Japan’s universities are at a crossroad. The notion has been voiced in some quarters for many years, but now — by common consent — the fact of the matter is impossible either to deny or to ignore.
Why now, you ask? After all, commentators have long been telling those still interested in listening that, as graduating from university is a simple matter compared to the rigors of getting in the first place, many students hardly bother to study at all.
And that some teachers simply repeat the same lectures year after year until they retire, with no evaluation from students or anyone else to shatter their complacency.
Then there’s that whole business of the country’s education system failing to foster independent thought . . .
The list goes on. Yet, though long agonized over, these criticisms have never before been taken so seriously by so many.
But now, reforms have become unavoidable as the continually falling birthrate has thrown the system into crisis due to a continually growing shortage of students.
Statistics show the population of 18-year-olds is plummeting — 1.51 million in 2001 compared with 2.04 million 10 years ago — while the percentage of high school-leavers wanting to go on to higher education has shown no marked change. The upshot is that for the first time in their 120-year history, Japan’s universities have entered an era of competition — competition that will only become harsher as, by 2009, the number of 18-year-old applicants is set to equal university enrollment capacity.
Financially, it is a nightmare, as tuition fees make up about 70 percent of the revenue of the nation’s 512 private universities. In fact, in the current academic year, 28 percent of the 506 institutions surveyed failed to meet their enrollment capacity, according to the Promotion and Mutual Aid Corporation for Private Schools of Japan.
Meanwhile, the 99 national universities face further pressure to reform themselves as — in accordance with government plans to streamline national institutions — they may be transformed into special corporate bodies. These universities, whose budgets have always been underpinned by the education ministry, will then find their support linked to strict, third-party evaluations of their academic performance.
Rather like the banks, with some universities and colleges surely facing meltdown, just what reform efforts are they making?
Some are introducing new courses and classes — “international,” “information” and “welfare” are common buzzwords here; some are forming consortiums so students can accumulate credits from several institutions; and some are opening their doors to students from a wider cross-section of society, including businesspeople, seniors, housewives and overseas applicants.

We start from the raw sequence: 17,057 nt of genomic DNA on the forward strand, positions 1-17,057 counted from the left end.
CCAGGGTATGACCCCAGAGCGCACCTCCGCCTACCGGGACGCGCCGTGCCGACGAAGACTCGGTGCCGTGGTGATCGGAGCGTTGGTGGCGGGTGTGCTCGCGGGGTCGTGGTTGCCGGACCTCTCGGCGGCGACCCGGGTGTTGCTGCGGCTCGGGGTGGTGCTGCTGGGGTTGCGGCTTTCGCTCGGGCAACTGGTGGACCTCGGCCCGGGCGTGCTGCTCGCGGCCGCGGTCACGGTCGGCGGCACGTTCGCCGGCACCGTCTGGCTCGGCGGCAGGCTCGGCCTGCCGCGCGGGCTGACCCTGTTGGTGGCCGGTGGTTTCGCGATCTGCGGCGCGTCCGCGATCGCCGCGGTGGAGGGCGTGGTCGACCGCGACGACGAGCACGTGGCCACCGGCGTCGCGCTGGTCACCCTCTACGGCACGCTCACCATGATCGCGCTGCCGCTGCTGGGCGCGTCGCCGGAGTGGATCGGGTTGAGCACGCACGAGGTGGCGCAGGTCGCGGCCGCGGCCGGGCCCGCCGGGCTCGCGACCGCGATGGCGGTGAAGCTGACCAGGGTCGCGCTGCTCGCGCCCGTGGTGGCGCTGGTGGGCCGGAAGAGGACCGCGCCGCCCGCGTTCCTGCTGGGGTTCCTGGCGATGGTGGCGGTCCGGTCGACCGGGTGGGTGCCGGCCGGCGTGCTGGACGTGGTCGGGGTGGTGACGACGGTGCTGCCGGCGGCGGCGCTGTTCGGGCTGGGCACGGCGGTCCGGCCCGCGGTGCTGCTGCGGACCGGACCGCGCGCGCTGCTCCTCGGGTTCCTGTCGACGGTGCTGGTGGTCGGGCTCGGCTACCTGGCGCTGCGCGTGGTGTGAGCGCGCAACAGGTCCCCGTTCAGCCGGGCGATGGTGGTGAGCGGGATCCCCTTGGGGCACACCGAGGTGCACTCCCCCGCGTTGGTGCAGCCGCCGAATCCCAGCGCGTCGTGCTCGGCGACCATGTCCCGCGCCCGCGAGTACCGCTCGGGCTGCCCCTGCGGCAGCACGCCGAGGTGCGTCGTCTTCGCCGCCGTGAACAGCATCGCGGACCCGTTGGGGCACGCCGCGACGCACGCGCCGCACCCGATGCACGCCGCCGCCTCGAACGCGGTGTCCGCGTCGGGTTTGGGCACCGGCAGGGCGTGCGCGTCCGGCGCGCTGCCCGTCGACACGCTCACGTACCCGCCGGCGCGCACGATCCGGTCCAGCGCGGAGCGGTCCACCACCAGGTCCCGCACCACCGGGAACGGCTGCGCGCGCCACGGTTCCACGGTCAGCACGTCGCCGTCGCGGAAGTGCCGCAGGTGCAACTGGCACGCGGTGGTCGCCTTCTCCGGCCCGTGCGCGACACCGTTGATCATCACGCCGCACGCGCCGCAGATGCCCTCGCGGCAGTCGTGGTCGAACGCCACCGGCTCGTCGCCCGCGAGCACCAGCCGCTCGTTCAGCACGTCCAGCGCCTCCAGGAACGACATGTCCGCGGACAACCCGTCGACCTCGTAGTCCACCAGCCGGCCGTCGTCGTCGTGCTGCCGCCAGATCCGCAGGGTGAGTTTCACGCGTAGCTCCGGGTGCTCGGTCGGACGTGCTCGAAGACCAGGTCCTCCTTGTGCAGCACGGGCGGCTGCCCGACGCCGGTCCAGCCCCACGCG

However, it is still too early to see how these measures will change universities, not least in terms of the quality of education they deliver.
Certainly, recent scandals involving top bureaucrats in the Foreign Ministry, the Finance Ministry and the Health, Labor and Welfare Ministry have sharply questioned the assumption that Japan’s top universities can be relied on to produce its social elites. Though a degree from, say, Todai (the University of Tokyo) has never entirely equated with “elite,” the idea that “Todai is the top” has long gone virtually unquestioned — in part because of the history of universities in this country.
What was to become Todai was established by the Meiji government in 1877, with its name changed later to Teikoku Daigaku (Imperial University). Then, it was charged with research and education “to meet the needs of the country,” with its law department in particular serving as an institution to produce elite bureaucrats.
Hence, Todai and the country’s six other Imperial Universities were effectively the source of its top intellectuals in all fields. So it is that, although the Imperial University system was abolished after World War II, those same six institutions (that are now classified as national universities) are still widely regarded as being the best.
Yet in the state of flux that is now this state’s higher education, even these cherished assumptions may be set to change.
On one hand, some companies have begun to screen applicants without asking which university they have graduated from. On the other hand, more young people are skeptical of a route to happiness that supposedly runs from a top university to a job for life at a top company.
Indeed, with the number of so-called freeters (young working people with no permanent job) having tripled since 1982 to hit 1.5 million in 1997, according to the latest official figures, it seems the whole system is becoming less relevant to more people all the time.
So, Japan’s universities really are at a crossroad.
Where are they going? What are university teachers, Japanese students and overseas students really thinking about their lives on campus?
Here, Sunday Timeout tunes into voices from the nation’s campuses, its bureaucrats and the business world, to give a first-person “Schools Report” for Japan in 2002.